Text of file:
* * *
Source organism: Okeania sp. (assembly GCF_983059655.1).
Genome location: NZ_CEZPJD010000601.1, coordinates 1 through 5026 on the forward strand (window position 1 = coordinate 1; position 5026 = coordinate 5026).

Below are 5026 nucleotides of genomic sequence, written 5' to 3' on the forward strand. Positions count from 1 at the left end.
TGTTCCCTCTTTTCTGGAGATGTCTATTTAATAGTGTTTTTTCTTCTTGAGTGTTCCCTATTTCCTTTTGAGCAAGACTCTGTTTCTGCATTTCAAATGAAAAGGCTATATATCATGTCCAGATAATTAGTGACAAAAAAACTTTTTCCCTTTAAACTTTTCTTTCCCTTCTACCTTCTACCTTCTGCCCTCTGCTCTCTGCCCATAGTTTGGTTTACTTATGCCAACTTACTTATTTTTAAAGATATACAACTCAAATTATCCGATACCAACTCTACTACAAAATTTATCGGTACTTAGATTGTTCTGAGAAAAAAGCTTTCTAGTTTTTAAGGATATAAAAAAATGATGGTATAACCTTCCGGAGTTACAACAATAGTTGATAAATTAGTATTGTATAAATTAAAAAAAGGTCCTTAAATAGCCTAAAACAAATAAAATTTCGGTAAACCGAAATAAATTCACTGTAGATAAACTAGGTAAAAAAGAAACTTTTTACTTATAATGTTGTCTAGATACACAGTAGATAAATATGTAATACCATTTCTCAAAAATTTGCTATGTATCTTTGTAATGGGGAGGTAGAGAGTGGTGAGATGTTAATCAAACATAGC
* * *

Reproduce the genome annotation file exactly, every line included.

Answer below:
Source organism: Okeania sp. (assembly GCF_983059655.1).
Genome location: NZ_CEZPJD010000601.1, coordinates 1 through 5026 on the forward strand (window position 1 = coordinate 1; position 5026 = coordinate 5026).

Below are 5026 nucleotides of genomic sequence, written 5' to 3' on the forward strand. Positions count from 1 at the left end.
TGTTCCCTCTTTTCTGGAGATGTCTATTTAATAGTGTTTTTTCTTCTTGAGTGTTCCCTATTTCCTTTTGAGCAAGACTCTGTTTCTGCATTTCAAATGAAAAGGCTATATATCATGTCCAGATAATTAGTGACAAAAAAACTTTTTCCCTTTAAACTTTTCTTTCCCTTCTACCTTCTACCTTCTGCCCTCTGCTCTCTGCCCATAGTTTGGTTTACTTATGCCAACTTACTTATTTTTAAAGATATACAACTCAAATTATCCGATACCAACTCTACTACAAAATTTATCGGTACTTAGATTGTTCTGAGAAAAAAGCTTTCTAGTTTTTAAGGATATAAAAAAATGATGGTATAACCTTCCGGAGTTACAACAATAGTTGATAAATTAGTATTGTATAAATTAAAAAAAGGTCCTTAAATAGCCTAAAACAAATAAAATTTCGGTAAACCGAAATAAATTCACTGTAGATAAACTAGGTAAAAAAGAAACTTTTTACTTATAATGTTGTCTAGATACACAGTAGATAAATATGTAATACCATTTCTCAAAAATTTGCTATGTATCTTTGTAATGGGGAGGTAGAGAGTGGTGAGATGTTAATCAAACATAGC